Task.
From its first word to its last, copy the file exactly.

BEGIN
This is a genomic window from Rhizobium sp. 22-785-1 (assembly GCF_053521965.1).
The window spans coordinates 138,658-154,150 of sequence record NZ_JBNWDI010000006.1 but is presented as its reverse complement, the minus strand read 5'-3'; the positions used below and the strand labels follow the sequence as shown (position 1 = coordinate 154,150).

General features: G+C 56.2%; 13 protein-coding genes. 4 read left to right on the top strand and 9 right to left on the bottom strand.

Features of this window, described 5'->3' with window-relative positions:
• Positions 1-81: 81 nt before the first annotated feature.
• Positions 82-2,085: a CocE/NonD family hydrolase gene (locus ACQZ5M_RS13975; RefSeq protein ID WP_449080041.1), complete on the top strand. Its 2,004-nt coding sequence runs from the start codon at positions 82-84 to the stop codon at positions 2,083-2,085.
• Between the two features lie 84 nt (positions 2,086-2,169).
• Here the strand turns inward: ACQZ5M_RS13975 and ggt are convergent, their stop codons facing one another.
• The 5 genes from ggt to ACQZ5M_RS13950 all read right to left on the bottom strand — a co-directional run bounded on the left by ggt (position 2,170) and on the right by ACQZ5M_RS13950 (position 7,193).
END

This is a genomic window from Rhizobium sp. 22-785-1 (assembly GCF_053521965.1).
The window spans coordinates 138,658-154,150 of sequence record NZ_JBNWDI010000006.1 but is presented as its reverse complement, the minus strand read 5'-3'; the positions used below and the strand labels follow the sequence as shown (position 1 = coordinate 154,150).

General features: G+C 56.2%; 13 protein-coding genes. 4 read left to right on the top strand and 9 right to left on the bottom strand.

Features of this window, described 5'->3' with window-relative positions:
• Positions 1-81: 81 nt before the first annotated feature.
• Positions 82-2,085: a CocE/NonD family hydrolase gene (locus ACQZ5M_RS13975; RefSeq protein ID WP_449080041.1), complete on the top strand. Its 2,004-nt coding sequence runs from the start codon at positions 82-84 to the stop codon at positions 2,083-2,085.
• Between the two features lie 84 nt (positions 2,086-2,169).
• Here the strand turns inward: ACQZ5M_RS13975 and ggt are convergent, their stop codons facing one another.
• The 5 genes from ggt to ACQZ5M_RS13950 all read right to left on the bottom strand — a co-directional run bounded on the left by ggt (position 2,170) and on the right by ACQZ5M_RS13950 (position 7,193).